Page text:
The watershed of the gulf encompasses an area of 69,000 square miles (180,000 km2), including all of Maine, 70% of New Hampshire, 56% of New Brunswick, 41% of Massachusetts, and 36% of Nova Scotia. The watershed also includes a small southern portion of the Canadian province of Quebec, which is less than 1% of the province's area. Significant rivers that drain into the Gulf include, from east to west, the Annapolis, Shubenacadie, Salmon, Petitcodiac, Saint John, Magaguadavic, St. Croix, Penobscot, Kennebec, Saco, Piscataqua, Merrimack and Charles rivers; the Saint John and Penobscot have the greatest discharge.


The cold waters, extreme tidal mixing, and diverse bottom of the gulf make it one of the most productive marine environments in the North Atlantic, and it furnishes habitat for more than 3,000 marine species and birds,[4] including most notably large marine species such as haddock, pinnipeds,[5] the Acadian redfish (Sebastes fasciatus), the Atlantic herring (Clupea harengus), and the American lobster (Homarus americanus), which grows to famously large sizes in the gulf. The biodiversity and productivity of the area are supported by kelp forest habitats that are found along the coastal zones of the gulf.

In the Gulf of Maine, different kelp macroalgae species are found at various depths.[6] At depths less than 5 meters, Alaria esculenta is most abundant, while the Saccharina species such as S. latissima and S. digita are the species primarily seen at depths of 5–15 meters.[6] In the deeper waters, Agarum clathratum are more abundant in the rocky subtidal zone.[6]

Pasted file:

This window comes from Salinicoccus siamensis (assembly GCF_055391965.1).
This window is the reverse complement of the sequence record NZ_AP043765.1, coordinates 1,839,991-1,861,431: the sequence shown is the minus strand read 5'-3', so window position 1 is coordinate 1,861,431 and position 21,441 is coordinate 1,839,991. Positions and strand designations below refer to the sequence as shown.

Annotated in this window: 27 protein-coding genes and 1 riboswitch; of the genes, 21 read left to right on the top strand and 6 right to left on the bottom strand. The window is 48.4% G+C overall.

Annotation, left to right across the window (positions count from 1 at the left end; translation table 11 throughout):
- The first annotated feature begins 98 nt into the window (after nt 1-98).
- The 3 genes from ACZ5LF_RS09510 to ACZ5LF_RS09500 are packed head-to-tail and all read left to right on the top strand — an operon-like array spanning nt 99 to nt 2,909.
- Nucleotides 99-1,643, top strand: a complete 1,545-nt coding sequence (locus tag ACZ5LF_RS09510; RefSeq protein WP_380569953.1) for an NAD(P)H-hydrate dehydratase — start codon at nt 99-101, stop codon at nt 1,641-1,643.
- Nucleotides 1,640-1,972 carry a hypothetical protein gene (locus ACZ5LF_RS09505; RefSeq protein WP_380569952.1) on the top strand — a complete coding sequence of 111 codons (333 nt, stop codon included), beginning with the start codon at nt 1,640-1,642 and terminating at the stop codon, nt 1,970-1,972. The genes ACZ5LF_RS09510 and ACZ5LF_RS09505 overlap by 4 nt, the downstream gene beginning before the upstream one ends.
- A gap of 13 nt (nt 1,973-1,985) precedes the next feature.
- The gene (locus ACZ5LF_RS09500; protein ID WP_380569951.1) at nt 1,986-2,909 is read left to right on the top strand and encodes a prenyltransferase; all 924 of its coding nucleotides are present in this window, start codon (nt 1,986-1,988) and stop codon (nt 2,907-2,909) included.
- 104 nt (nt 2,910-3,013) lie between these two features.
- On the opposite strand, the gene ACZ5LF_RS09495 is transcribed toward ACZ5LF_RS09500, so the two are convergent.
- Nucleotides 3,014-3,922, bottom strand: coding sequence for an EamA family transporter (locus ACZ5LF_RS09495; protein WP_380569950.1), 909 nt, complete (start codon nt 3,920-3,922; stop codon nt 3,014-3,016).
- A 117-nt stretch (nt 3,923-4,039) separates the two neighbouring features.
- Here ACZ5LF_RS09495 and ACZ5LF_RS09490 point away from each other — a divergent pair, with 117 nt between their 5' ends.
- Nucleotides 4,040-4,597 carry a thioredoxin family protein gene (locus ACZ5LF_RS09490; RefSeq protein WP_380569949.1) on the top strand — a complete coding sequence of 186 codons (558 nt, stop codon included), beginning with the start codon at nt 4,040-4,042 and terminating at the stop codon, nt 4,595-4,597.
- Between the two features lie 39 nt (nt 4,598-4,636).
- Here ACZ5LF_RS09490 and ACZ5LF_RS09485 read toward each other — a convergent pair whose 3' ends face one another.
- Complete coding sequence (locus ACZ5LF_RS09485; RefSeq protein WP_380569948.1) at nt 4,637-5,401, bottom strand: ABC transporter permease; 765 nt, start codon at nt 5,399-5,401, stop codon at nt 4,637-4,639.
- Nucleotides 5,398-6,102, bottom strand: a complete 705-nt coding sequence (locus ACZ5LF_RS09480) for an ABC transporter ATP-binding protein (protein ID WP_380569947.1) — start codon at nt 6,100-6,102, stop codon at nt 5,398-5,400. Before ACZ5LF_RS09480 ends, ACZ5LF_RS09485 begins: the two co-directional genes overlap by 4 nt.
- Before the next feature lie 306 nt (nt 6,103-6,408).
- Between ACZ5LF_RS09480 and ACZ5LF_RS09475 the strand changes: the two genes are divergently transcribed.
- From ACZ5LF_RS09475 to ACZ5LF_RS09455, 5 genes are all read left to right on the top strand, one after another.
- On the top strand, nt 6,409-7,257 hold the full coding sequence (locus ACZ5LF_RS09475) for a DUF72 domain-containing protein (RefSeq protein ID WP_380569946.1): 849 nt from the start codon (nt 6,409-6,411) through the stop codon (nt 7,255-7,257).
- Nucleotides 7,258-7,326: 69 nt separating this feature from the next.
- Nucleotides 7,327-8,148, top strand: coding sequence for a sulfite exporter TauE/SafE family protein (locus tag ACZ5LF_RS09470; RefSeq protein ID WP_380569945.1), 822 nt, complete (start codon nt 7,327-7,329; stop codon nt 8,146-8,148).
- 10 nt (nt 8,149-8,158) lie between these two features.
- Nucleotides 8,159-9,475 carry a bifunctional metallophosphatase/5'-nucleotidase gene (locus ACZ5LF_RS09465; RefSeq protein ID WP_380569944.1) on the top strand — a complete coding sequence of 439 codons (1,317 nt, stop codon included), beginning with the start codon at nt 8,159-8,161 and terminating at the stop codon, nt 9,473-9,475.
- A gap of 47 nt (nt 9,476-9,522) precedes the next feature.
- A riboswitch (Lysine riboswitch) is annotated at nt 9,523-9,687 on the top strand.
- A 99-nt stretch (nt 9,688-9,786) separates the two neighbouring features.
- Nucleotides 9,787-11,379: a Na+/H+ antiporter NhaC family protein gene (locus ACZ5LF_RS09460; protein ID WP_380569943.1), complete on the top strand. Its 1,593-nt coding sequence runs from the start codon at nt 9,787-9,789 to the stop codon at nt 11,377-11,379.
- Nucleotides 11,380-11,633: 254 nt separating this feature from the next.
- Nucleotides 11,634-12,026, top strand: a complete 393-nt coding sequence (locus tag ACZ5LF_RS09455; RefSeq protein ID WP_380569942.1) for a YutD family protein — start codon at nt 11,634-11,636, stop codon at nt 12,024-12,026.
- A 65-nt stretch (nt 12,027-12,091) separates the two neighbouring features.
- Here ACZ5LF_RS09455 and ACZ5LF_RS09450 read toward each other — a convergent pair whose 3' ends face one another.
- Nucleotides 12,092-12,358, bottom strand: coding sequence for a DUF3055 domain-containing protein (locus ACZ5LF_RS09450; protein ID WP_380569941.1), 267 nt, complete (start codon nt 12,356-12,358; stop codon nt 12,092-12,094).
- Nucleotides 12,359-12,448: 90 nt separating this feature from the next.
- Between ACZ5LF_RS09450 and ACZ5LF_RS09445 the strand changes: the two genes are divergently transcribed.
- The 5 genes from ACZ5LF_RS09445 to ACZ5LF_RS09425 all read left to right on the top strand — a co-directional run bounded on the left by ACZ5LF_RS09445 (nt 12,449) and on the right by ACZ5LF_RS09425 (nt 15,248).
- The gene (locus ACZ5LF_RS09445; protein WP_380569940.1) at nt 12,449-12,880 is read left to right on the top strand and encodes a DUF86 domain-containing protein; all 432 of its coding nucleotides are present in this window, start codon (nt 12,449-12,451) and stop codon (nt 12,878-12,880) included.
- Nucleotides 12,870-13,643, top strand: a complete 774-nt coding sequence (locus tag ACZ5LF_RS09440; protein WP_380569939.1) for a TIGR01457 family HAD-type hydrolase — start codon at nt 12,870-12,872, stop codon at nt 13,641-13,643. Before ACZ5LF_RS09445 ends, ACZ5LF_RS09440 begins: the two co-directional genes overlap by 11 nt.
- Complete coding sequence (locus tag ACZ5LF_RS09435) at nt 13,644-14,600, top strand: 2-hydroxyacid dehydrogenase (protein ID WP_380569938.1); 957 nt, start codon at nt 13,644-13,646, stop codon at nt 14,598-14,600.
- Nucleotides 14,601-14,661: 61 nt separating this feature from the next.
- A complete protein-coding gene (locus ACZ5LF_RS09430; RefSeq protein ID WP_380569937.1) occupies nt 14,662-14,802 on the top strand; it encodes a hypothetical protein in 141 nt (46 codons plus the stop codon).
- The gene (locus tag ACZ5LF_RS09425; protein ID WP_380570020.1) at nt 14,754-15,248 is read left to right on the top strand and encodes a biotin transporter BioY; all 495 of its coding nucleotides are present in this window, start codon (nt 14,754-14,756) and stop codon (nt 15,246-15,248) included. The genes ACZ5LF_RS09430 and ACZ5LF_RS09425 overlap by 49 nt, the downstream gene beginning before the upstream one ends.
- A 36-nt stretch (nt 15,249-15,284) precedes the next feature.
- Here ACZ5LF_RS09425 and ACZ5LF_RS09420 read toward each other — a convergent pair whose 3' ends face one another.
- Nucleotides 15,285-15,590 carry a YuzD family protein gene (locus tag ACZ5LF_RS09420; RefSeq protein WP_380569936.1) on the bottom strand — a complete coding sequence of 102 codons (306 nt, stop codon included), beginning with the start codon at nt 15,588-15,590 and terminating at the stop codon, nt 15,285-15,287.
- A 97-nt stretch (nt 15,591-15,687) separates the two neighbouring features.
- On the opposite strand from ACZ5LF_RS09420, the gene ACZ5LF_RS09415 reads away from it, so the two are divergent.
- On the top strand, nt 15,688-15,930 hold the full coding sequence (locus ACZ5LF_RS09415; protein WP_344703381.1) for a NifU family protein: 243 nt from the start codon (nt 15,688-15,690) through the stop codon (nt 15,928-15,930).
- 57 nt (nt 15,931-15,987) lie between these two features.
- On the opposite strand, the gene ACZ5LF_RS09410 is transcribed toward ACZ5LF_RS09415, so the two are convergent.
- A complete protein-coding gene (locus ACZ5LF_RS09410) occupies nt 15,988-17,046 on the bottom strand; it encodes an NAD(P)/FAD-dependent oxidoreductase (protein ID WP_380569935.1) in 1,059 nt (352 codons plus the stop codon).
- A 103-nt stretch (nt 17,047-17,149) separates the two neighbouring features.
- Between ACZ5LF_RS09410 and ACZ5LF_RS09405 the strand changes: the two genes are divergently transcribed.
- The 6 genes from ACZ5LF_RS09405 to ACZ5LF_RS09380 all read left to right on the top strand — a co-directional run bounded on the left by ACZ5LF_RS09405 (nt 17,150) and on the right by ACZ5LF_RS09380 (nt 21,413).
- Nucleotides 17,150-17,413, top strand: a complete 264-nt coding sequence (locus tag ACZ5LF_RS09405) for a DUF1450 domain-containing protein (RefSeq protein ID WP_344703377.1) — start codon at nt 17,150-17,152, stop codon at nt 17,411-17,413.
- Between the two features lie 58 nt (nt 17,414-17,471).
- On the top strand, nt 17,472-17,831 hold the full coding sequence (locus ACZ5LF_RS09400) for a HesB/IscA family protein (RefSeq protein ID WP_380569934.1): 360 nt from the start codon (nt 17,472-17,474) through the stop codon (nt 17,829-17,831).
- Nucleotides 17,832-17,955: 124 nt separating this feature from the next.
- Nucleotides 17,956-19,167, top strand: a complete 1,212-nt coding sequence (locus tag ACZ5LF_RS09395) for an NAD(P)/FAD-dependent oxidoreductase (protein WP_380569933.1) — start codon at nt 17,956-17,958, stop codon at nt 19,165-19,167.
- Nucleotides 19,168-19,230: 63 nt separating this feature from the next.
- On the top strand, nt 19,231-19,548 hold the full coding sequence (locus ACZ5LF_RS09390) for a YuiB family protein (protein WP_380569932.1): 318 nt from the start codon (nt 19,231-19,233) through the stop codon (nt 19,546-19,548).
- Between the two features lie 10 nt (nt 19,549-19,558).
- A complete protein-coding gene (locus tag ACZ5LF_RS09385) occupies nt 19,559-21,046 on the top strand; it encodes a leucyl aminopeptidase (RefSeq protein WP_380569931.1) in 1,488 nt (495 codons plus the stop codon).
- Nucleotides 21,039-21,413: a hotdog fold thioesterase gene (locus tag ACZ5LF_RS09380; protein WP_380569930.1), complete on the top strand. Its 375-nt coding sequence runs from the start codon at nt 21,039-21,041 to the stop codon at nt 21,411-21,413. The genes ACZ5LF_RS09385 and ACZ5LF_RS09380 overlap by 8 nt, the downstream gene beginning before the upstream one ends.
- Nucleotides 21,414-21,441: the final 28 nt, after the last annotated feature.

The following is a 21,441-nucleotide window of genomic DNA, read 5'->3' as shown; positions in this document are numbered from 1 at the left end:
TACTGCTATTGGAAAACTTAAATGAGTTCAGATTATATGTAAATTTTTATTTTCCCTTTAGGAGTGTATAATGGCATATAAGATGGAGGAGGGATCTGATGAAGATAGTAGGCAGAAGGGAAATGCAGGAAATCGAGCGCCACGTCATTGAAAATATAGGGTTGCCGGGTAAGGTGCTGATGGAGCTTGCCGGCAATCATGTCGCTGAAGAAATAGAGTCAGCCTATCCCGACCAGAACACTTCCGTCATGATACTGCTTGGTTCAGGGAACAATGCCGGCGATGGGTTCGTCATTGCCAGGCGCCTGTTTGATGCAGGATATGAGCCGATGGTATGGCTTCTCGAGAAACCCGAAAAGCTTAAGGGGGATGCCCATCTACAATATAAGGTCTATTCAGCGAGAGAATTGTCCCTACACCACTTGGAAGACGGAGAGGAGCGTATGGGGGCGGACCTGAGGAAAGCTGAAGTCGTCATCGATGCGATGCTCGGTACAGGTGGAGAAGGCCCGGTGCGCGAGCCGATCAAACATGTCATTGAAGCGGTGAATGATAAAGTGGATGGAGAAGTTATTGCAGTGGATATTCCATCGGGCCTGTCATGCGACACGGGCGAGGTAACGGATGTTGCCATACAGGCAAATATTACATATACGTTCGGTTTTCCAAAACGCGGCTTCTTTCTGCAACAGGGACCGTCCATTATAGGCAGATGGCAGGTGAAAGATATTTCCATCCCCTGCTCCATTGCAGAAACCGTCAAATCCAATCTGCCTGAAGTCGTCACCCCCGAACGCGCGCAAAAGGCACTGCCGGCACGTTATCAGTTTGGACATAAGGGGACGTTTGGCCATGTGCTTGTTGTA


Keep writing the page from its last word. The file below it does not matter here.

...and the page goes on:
S. latissima, one of the most abundant of the Saccharina species in the Gulf of Maine

The waters of the Gulf of Maine system, particularly at the boundary with the Bay of Fundy, are also home to the summering grounds for many different bird and whale species, most notably the highly endangered North Atlantic right whale.[7] The gulf was home to the sea mink until its extinction in the late 1800s.

Water temperatures in the Gulf of Maine are rapidly rising due to human-induced climate change. Both the Labrador Current and Gulf Stream are warming, and the Gulf Stream is spreading out and delivering more water to the Gulf of Maine.[8] As a result, it has become too warm for cod as well as kelp forests. Studies found that some areas, such as Ammen Rock Site 1, witnessed a 36.2% decrease in kelp between 1987 and 2015, while nearby shallow coastal kelp populations have been declining since the 1970s.[6] Alongside this decline, the kelp beds have been replaced by invasive turf, defined as macroalgae that provide little three-dimensional structure but form on the bottom layers as filaments, branches, or plumes.[9] In southwestern areas, turf is now covering 50–60% of the ocean floor.[10] This, along with past overfishing, has helped push stocks towards collapse and hampered its recovery despite deep reductions in the number of fish caught, according to a study conducted by the Gulf of Maine Research Institute. Traditional calculations "consistently over-estimated the abundance of cod."[citation needed] From 2004, temperatures rose by more than 0.4 °F (0.22 °C) per year, culminating in an ocean heat wave in the northwest Atlantic in 2012–13.[11]

Starting in the early 1990's, to prevent further degradation of the ecosystem, a number of closed areas have been created in which certain activities are banned for some or all parts of the year.[12]

History and political significance[edit]

Hampton Beach, New Hampshire, in mid-September 2004